Starbucks found themselves in a little conundrum this week when they tweeted to their Argentina customers, apologizing for a temporary supply shortage, and therefore the temporary use of non-branded cups and sleeves – made in Argentina. Typically, this would have been a smart and well-received message from the coffee brand. However, there are exceptions to every rule, and as it turned out, the comment was not well received by their Argentinian customers and fans.
It was instead taken as an insult to their nation – why should Starbucks be apologizing for using Argentinian-made supplies? As #pedimosdisculpas (#weapologize) trended on Twitter, people were expressing sarcasm with tweets wondering when Starbucks “will start apologizing for hiring local staff that speak Spanish”. Most definitely not the response that Starbucks had anticipated!
Although Starbucks was quick to respond to this outcry, the lesson here is that no matter how well we follow the “social media communications rules”, we can’t expect to please everybody, and little firestorms can be created quickly and without prior anticipation. Starbucks, feeling confident that they were doing the right thing, could not have anticipated that their Argentinian customers would be so offended by their attempt at an apology for their brand’s lack of better internal management.
Starbucks took the correct steps with their initial tweet, and they continued to take the correct steps with their Facebook apology:
“We apologize for the post this morning – we understand your comments and clarify that the intention was to tell you that we are using different than the usual supplies, temporarily in some stores. This is due to a breakdown of stock by an internal planning error.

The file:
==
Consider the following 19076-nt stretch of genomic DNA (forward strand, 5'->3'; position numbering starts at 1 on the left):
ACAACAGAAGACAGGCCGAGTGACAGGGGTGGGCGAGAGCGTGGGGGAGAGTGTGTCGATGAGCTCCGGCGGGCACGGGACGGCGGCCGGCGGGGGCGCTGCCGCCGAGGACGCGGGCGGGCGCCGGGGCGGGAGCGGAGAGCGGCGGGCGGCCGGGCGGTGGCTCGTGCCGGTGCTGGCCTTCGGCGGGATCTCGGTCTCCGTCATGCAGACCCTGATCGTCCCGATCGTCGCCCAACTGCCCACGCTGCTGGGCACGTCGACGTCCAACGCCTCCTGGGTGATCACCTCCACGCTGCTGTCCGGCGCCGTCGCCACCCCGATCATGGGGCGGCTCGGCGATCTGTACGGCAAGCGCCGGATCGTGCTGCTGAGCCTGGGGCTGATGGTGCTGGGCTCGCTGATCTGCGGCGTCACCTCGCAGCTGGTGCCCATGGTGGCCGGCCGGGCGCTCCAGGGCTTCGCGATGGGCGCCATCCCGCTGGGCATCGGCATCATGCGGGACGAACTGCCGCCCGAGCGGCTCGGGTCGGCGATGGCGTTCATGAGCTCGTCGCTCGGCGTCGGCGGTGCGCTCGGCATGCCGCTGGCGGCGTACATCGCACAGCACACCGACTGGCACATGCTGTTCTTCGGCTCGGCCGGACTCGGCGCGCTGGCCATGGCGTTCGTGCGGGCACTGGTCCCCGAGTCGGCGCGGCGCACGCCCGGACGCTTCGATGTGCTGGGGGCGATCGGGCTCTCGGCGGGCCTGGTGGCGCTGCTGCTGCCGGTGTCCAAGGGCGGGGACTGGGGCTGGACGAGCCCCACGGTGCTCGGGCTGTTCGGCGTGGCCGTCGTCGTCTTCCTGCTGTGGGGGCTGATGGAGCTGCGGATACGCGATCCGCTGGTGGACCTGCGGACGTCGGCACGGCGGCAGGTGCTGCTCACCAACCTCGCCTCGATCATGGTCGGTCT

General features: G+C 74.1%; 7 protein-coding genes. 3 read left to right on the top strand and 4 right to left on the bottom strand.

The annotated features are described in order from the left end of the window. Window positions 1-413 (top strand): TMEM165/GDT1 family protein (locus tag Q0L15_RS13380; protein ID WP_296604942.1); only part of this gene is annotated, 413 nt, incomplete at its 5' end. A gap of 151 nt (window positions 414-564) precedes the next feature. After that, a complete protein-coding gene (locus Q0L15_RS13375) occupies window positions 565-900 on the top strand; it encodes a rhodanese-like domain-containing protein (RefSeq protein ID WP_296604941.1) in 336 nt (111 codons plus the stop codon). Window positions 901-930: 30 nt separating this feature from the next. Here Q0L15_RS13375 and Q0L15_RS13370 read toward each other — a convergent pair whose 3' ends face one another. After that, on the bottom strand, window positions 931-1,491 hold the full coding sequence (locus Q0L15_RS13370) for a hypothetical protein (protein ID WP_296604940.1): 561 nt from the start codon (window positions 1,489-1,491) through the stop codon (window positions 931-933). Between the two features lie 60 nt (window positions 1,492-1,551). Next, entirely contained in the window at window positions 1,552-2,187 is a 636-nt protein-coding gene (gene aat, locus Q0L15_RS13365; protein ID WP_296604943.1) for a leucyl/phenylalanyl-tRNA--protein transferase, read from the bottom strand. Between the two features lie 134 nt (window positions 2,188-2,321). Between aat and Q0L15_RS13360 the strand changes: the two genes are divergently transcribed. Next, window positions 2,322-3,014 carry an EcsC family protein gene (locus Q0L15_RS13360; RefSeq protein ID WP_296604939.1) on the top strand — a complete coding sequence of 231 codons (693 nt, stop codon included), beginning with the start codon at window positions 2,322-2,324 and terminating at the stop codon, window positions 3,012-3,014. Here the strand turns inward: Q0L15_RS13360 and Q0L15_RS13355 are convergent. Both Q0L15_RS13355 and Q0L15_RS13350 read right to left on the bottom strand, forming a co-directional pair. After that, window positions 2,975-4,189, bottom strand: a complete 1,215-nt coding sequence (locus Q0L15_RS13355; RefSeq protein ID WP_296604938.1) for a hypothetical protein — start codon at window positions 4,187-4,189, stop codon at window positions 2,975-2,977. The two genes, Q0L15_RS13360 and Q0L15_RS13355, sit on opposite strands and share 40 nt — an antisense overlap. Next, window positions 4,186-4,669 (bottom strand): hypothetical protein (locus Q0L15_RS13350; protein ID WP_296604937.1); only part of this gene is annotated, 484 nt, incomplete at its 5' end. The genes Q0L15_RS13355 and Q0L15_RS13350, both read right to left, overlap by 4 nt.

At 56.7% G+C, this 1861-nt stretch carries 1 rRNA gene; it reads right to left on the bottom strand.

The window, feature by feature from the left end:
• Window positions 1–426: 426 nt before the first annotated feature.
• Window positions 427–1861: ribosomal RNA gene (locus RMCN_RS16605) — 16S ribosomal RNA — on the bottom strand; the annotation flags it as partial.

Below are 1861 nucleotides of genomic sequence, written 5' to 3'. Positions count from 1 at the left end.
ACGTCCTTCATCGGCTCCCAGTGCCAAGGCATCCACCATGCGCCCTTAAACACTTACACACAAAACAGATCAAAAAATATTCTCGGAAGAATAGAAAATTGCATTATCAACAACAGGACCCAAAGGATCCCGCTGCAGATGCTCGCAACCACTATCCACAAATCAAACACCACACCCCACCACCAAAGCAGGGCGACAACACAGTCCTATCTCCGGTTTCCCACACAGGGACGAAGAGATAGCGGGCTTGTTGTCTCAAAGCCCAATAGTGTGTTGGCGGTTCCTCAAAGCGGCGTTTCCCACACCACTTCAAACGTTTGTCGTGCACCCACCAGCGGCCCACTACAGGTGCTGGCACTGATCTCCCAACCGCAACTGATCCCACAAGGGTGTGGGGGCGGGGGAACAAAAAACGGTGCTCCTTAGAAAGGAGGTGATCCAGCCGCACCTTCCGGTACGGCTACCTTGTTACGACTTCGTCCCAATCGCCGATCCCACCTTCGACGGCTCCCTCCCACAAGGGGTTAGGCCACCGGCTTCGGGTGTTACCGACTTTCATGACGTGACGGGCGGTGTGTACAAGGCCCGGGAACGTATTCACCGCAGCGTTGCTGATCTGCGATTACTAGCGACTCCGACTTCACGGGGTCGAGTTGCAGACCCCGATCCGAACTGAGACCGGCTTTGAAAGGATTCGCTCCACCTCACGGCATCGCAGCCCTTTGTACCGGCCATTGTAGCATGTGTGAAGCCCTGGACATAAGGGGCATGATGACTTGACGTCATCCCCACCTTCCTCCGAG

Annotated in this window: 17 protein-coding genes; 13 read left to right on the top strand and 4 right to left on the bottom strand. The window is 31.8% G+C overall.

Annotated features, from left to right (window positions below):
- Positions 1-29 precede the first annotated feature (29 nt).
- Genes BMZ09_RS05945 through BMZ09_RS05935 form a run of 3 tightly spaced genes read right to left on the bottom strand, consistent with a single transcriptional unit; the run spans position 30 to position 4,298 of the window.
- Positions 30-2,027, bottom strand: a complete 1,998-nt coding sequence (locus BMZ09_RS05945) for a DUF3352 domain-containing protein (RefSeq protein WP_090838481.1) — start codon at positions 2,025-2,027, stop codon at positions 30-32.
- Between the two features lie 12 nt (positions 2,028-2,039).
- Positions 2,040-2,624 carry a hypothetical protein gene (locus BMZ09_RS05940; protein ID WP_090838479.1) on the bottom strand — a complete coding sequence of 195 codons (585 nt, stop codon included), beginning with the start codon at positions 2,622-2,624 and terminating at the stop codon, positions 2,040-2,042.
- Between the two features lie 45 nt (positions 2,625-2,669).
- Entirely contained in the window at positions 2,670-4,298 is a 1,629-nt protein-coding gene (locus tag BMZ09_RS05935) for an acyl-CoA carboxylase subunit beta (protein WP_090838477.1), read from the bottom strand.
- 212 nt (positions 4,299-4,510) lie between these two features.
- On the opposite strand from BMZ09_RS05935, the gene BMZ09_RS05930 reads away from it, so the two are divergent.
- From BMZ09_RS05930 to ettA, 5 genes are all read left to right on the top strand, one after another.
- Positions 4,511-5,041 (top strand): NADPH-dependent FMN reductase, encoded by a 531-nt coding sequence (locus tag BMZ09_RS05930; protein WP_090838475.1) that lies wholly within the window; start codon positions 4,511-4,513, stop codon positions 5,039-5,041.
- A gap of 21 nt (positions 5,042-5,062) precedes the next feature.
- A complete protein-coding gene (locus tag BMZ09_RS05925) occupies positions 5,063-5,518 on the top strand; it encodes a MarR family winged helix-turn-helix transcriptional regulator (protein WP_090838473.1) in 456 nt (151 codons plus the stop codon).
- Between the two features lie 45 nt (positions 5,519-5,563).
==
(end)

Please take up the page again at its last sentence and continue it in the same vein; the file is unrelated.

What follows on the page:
We are working to continue providing the best for our fans.
We like to be transparent with our community and share each of our updates – whether permanent or temporary.” (translated by Bing)
A lesson in the making
When it comes to communicating with your customers and fans on social media, truth, transparency and timely updates are always the best strategies to take. You have to remember that you can never please everyone, and social media attacks may arise when least expected. That’s why a crisis communications plan is always in your best interest – to be developed before you find yourself faced with such an incident. But when truth, transparency and timely updates are a part of your social media policy, you can always rest assured that you’re on the right path.
How do you feel about this particular incident? Would you have taken insult to Starbucks’ tweet, and what do you think of the way they chose to handle the situation? Share your thoughts with me below!
Author of Crisis Ready: Building an Invincible Brand in an Uncertain World, Melissa Agnes is a leading authority on crisis preparedness, reputation management, and brand protection. Agnes is a coveted keynote speaker, commentator, and advisor to some of today’s leading organizations faced with the greatest risks. Learn more about Melissa and her work here.